Tag Archives: First-Experiences-Under-Fire

Under Fire: Mark Twain’s Experiences in the Confederate Militia

As I explored in a previous blog, Mark Twain/Samuel Clemens lived a complex life. One of the lesser-known facets of his life is his limited service during the American Civil War. Though it may not be a purely non-fiction retelling … Continue reading

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Question of the Week: 10/25-10/31/21

If you had to pick a Civil War officer to lead you (and a regiment) for a first experience under fire, who would it be?

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Under Fire: Battlefield Guide Map for the Charge of the First Maine Heavy Artillery

The First Maine Heavy Artillery famously participated in the last desperate attempt in June 1864 to simply seize Petersburg by direct assault. Many incorrectly assume the battle was the first for these callups from the Washington defenses, though a Sesquicentennial … Continue reading

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Under Fire at Ball’s Bluff: “You Have Established Your Reputation”

“We crossed the river…under command of Colonel Lee, in all one hundred men, in a whale boat that would carry sixteen, and two small boats holding five and four respectively. I went over first, and found a steep bank one … Continue reading

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Under Fire: Just Before the Battle Mother?

While the majority of Civil War soldiers bravely stood their first experiences under fire, there were always those few looking for a quick retreat. A musical parody on the solemn tune “Just Before the Battle, Mother” poked threatening fun at … Continue reading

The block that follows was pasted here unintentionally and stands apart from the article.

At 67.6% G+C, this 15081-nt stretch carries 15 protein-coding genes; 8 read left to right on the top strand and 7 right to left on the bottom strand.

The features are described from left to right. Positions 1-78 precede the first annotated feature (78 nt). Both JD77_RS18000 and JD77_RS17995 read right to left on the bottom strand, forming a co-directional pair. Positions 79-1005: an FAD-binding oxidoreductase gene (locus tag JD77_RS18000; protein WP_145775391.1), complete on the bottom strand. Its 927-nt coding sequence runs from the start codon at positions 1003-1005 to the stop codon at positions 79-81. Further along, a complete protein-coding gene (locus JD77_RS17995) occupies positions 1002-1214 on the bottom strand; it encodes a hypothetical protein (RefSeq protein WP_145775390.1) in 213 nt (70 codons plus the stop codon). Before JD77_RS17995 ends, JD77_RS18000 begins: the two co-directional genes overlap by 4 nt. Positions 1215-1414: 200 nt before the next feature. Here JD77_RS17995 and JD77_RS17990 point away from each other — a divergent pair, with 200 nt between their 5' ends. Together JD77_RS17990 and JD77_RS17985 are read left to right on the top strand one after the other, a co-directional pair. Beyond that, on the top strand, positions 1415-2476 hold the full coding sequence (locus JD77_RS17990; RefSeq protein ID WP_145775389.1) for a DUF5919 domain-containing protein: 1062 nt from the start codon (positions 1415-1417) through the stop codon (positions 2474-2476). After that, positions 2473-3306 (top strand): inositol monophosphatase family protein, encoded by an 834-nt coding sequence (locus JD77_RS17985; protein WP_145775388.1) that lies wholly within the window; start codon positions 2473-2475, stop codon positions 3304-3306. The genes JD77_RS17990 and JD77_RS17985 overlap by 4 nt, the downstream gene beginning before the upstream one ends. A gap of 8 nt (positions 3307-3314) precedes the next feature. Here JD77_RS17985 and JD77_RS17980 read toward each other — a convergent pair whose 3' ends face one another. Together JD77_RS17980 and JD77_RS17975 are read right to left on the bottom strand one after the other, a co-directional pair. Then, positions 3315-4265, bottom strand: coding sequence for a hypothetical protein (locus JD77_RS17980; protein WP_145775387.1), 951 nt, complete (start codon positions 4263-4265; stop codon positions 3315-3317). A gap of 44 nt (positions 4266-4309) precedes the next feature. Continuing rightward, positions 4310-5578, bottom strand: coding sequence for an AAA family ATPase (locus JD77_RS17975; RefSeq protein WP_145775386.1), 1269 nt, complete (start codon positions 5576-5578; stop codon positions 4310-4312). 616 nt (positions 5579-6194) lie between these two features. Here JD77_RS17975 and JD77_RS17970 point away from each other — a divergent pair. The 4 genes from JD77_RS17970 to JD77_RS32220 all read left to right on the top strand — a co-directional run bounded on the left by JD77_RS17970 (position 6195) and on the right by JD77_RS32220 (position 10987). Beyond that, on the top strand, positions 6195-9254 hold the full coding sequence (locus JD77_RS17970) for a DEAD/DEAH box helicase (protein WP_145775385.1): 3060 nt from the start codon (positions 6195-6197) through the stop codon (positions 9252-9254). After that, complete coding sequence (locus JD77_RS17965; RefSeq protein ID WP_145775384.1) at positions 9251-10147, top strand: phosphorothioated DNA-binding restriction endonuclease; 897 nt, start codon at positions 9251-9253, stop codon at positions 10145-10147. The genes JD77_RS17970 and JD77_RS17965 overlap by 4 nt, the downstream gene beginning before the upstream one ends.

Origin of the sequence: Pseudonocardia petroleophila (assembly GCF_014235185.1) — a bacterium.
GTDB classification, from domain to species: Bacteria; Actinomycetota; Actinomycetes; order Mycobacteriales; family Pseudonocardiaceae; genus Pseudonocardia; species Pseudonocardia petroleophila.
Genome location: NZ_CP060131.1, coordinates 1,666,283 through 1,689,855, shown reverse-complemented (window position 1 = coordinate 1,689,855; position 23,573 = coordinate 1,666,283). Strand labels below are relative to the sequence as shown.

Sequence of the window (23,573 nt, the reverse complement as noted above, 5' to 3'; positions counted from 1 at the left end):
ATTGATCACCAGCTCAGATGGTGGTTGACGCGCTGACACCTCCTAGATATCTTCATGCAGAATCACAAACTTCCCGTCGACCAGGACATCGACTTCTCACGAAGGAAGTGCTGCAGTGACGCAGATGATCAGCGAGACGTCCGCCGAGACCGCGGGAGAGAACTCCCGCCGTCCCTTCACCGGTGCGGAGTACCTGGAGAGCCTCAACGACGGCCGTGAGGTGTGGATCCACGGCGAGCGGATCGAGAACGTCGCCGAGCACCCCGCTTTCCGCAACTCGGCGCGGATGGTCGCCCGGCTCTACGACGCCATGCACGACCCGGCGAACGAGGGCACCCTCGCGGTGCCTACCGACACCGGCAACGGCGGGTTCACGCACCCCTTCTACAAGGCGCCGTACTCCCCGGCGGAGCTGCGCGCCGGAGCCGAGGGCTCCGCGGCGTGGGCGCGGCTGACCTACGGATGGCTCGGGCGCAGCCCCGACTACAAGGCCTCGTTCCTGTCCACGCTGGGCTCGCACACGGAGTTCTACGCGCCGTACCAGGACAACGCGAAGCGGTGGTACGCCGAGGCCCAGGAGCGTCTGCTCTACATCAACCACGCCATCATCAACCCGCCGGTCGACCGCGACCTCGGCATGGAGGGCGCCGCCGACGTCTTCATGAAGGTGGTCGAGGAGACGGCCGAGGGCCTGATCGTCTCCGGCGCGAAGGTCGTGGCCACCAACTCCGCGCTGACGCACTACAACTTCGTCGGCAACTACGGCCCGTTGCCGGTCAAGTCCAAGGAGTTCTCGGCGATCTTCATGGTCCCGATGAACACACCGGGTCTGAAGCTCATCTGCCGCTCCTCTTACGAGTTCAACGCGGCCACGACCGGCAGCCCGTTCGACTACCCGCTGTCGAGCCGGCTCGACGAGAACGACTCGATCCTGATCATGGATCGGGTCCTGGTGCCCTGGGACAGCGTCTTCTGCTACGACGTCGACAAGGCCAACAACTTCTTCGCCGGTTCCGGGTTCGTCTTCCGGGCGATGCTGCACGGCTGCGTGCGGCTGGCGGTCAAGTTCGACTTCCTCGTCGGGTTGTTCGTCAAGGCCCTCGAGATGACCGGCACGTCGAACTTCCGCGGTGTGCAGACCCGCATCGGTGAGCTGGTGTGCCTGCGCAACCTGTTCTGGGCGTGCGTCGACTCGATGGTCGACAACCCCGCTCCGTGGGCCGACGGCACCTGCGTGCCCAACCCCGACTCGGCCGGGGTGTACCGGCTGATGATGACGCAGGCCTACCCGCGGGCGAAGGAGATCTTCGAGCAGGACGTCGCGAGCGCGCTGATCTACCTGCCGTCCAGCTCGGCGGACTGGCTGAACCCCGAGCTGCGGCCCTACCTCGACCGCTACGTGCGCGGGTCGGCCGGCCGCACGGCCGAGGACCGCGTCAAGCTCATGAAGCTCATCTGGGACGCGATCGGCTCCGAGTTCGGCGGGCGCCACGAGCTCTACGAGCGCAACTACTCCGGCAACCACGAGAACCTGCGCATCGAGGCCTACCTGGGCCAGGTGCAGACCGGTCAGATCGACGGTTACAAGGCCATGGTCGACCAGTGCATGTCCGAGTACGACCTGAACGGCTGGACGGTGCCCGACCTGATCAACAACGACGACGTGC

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Under Fire: “The Yanks on Top of the Hill North of the Creek Saw Us and Began Shooting Cannon at Us”

Over the past weekend, I’ve been reading the newly released book Rebel Correspondent, transcribed and annotated by Steve Procko. The highlight of the book is the post-war reminiscences of Private Arba F. Shaw who served in the 4th Georgia Cavalry. … Continue reading

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Under Fire: “You Did Not Wear The Marks Of The Muddy Trenches”

In May 1901, veterans of the 1st Massachusetts Heavy Artillery journeyed to Central Virginia, returning to the battleground at Harris Farm, north of Spotsylvania Court House. Thirty-seven years early these men had come under battle fire for the first time, … Continue reading

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Under Fire: “Till My Heart Sickens and War Is Not Glorious” — John Pelham at First Manassas

It had been three months since John Pelham of Alabama left West Point Military Academy under the cover of darkness and began his circuitous journey into the heart of the newly formed Confederacy. His months of waiting, asking for advice, … Continue reading

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Under Fire: First Ironclad Shots at the Head of Passes

In May 1861, New Orleans river captain John Stevenson travelled to Montgomery, Alabama, proposing to “adapt some of our heavy and powerful tow-boats on the Mississippi” by armoring them and “preparing their bow” with a ram “capable of sinking by … Continue reading

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Under Fire — Feeling Something Warm: A Gunner on USS Congress in the Battle of Hampton Roads

The fearsome Rebel ironclad CSS Virginia (ex USS Merrimack, aka Merrimac) materialized in Hampton Roads, Virginia, that calm and clear Saturday morning, March 8, 1862. “The ‘Merrimac’ was steaming slowly towards us,” recalled Seaman Frederick H. Curtis of the wooden … Continue reading

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